I don’t know about where you live, but around here the flu has been going around again. In fact, in one of our homeschool activities, since the new year began we have had two weeks where over half of the families were out due to illness. We’ve been fortunate in that we haven’t been hit by some of the bugs going around. This is how I make all of my chicken stock during the Winter, to help ward off the nastiness.
Between these Sourdough Pancakes and the Soaked and Veggied Blender Waffles, my kids are totally in love with breakfast again! I haven’t heard a request for cold cereal in ages, and I couldn’t be happier.
A few days ago, my best friend got that phone call that everyone dreads.
Your daddy has had a heart attack. The doctors don’t think he’ll make it through the night.
GET. HERE. NOW.
She did what everyone would do. She grabbed enough for a road trip, threw it in the car and took off for a long drive. All she could think about was getting there as fast as possible.
On the way there, she called me to let me know what was going on. Trying to stay calm, she recounted the conversation and what details she knew. She told me later that she didn’t even think about food until she hung up the phone with me, about half-way through her drive. She was headed to a large military town, but it only has one grocery store chain and no health food stores. She has multiple food allergies and doesn’t fare well when exposed to an allergen.
Her daddy did make it through the night. She was having to go to her mom’s house do laundry and had to run by the store to buy basic necessities. She was then faced with the dilemma of having to go to the limited-selection grocery store and find safe food, figure out what to fix without having any of her recipes with her, find safe pots and pans to cook it in at her mom’s house, and keep it safe and segregated in the fridge while a trail of friends and family come through the home. It took time away from being at her daddy’s bedside and provided to be a considerable stress.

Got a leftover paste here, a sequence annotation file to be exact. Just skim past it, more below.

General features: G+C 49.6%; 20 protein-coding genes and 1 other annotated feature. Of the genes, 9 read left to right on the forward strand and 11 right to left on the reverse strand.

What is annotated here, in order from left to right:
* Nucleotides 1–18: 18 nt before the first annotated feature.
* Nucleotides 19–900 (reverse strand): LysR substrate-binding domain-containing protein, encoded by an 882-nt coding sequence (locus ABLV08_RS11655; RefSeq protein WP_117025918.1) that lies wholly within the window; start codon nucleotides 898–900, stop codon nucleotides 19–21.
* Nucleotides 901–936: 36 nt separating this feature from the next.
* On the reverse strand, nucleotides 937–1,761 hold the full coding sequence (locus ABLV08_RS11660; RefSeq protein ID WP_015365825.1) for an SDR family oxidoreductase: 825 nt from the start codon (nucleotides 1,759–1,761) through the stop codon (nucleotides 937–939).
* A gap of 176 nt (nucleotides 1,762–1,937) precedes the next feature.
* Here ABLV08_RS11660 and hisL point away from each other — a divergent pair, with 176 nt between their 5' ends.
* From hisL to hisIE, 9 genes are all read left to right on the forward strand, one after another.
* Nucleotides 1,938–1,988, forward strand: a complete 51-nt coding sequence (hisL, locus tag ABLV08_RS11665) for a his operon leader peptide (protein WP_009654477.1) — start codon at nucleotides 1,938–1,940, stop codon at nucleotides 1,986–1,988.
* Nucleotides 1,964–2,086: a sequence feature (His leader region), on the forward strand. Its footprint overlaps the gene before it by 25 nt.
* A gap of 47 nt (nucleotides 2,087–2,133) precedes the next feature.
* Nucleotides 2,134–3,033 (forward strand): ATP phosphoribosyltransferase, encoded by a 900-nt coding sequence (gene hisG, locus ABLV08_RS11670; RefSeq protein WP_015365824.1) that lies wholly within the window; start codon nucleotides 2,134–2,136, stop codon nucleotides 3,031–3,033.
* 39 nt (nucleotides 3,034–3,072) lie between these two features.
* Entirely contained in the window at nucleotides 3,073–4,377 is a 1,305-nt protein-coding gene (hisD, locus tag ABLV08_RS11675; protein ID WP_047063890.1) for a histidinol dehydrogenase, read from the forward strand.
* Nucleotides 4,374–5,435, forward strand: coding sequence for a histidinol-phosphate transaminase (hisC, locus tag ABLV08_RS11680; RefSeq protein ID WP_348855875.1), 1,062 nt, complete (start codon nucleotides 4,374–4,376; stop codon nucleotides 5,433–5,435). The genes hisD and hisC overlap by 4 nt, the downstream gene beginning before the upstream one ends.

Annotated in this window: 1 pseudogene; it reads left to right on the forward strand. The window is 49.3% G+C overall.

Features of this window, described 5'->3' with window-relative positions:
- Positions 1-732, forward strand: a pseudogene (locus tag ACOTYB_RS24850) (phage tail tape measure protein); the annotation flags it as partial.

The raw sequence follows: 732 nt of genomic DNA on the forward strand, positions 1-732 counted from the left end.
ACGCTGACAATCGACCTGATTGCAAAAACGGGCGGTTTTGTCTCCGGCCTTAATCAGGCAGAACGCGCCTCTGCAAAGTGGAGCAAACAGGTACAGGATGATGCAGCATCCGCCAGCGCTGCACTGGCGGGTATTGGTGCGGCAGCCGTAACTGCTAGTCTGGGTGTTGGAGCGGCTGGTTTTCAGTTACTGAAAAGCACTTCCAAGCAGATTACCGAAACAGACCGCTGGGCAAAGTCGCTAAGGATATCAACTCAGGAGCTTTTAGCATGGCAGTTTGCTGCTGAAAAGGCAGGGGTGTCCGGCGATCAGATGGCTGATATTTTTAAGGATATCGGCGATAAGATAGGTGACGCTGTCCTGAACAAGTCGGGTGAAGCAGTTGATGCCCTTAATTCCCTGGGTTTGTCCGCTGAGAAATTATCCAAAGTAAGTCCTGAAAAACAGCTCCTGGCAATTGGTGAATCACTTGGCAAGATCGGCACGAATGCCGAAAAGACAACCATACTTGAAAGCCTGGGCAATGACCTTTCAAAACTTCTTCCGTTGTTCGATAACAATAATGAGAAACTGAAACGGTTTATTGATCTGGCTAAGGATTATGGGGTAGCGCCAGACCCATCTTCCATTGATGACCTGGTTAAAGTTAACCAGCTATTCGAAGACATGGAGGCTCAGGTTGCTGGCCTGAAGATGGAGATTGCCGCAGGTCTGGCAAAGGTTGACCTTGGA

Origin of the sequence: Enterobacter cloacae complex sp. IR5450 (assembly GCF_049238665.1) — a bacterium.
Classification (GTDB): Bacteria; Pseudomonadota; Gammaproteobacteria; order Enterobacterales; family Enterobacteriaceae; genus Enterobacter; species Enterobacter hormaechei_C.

Of course, if you have a cast iron stomach and can handle fast food, pot-luck, or hospital cafeteria foods for as long as you need, you’re ok in the food department. But what about clothing? Toiletries? In a rush to get out the door, would you forget something? If you have children, would you have to suffer through their boredom and confusion while you’re going through what can arguably be considered one of the most stressful events in your life?
What would you do? You’re lucky if all of your family lives locally, you can just call a friend and have them swing by your house and drop off whatever you might need and you can run home for food and sleep. But if you have any family out of town, how can you prepare so that you don’t have to worry? Is it possible to just grab-and-go, knowing you have what you need?
You need a bug-out bag.
On Surfin’ Saturday, I share links from around the web. It’s not always food related and not always blogs. It’s anything I find inspiring or helpful for any part of life.
- The Complete Patient has a post about how Mark McAfee got the CDC to admit they categorized some deaths attributed to raw milk incorrectly. I highly recommend you subscribe to this blog if you are concerned about the politics of food.
- Here is one lawyer’s analysis of how the Food Safety and Modernization Act will affect food and farming. [Read more…] about Surfin’ Saturday- March 5, 2011
Last year on the forum, we started a Baby Steps section to help people new to traditional foods. Each month, I will be posting those baby steps to the blog in case you’re wanting to start your own Traditional Foods journey.
For March, our theme is to begin reducing sugar intake now that we’ve upped the vitamin and mineral content of the meals.
Produce is always cheapest when you buy it in season for your location. While I can not list every single area of the country and what is in season, this is a general over-view of what is currently in season for most of the United States. If you only buy local produce, not all of this will be available to you, but if you do purchase from stores, this is what should be the least expensive and the most fresh right now, even if it’s being trucked in from another state. Use this as a guide for purchasing large amounts from non-local farmer’s markets for canning, freezing, lacto-fermenting, dehydrating and preserving. If you can purchase locally and it is within your budget, please do. However, if you are new to eating seasonally or don’t have a local farmer, this list will help you make the best purchasing decisions.
Avocado, Haas [Read more…] about What’s in Season- March